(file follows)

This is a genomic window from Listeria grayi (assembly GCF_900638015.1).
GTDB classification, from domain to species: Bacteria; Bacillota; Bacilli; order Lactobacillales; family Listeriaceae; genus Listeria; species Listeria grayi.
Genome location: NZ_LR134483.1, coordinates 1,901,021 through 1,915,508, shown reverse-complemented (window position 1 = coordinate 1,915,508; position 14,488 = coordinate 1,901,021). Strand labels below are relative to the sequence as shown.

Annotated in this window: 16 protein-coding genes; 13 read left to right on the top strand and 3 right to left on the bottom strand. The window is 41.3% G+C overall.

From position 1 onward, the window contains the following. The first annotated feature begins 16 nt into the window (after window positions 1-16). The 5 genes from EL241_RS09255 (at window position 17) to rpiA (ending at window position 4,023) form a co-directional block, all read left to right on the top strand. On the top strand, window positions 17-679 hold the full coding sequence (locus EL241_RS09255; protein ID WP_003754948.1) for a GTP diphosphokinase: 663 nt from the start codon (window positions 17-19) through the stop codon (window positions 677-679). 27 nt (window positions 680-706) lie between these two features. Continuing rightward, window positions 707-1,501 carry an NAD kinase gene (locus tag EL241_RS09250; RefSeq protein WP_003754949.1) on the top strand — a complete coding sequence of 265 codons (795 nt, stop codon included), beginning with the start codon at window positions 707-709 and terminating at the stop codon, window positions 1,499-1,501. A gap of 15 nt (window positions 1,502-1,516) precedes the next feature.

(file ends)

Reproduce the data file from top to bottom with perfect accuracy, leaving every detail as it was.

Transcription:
This is a genomic window from Listeria grayi (assembly GCF_900638015.1).
GTDB classification, from domain to species: Bacteria; Bacillota; Bacilli; order Lactobacillales; family Listeriaceae; genus Listeria; species Listeria grayi.
Genome location: NZ_LR134483.1, coordinates 1,901,021 through 1,915,508, shown reverse-complemented (window position 1 = coordinate 1,915,508; position 14,488 = coordinate 1,901,021). Strand labels below are relative to the sequence as shown.

Annotated in this window: 16 protein-coding genes; 13 read left to right on the top strand and 3 right to left on the bottom strand. The window is 41.3% G+C overall.

From position 1 onward, the window contains the following. The first annotated feature begins 16 nt into the window (after window positions 1-16). The 5 genes from EL241_RS09255 (at window position 17) to rpiA (ending at window position 4,023) form a co-directional block, all read left to right on the top strand. On the top strand, window positions 17-679 hold the full coding sequence (locus EL241_RS09255; protein ID WP_003754948.1) for a GTP diphosphokinase: 663 nt from the start codon (window positions 17-19) through the stop codon (window positions 677-679). 27 nt (window positions 680-706) lie between these two features. Continuing rightward, window positions 707-1,501 carry an NAD kinase gene (locus tag EL241_RS09250; RefSeq protein WP_003754949.1) on the top strand — a complete coding sequence of 265 codons (795 nt, stop codon included), beginning with the start codon at window positions 707-709 and terminating at the stop codon, window positions 1,499-1,501. A gap of 15 nt (window positions 1,502-1,516) precedes the next feature.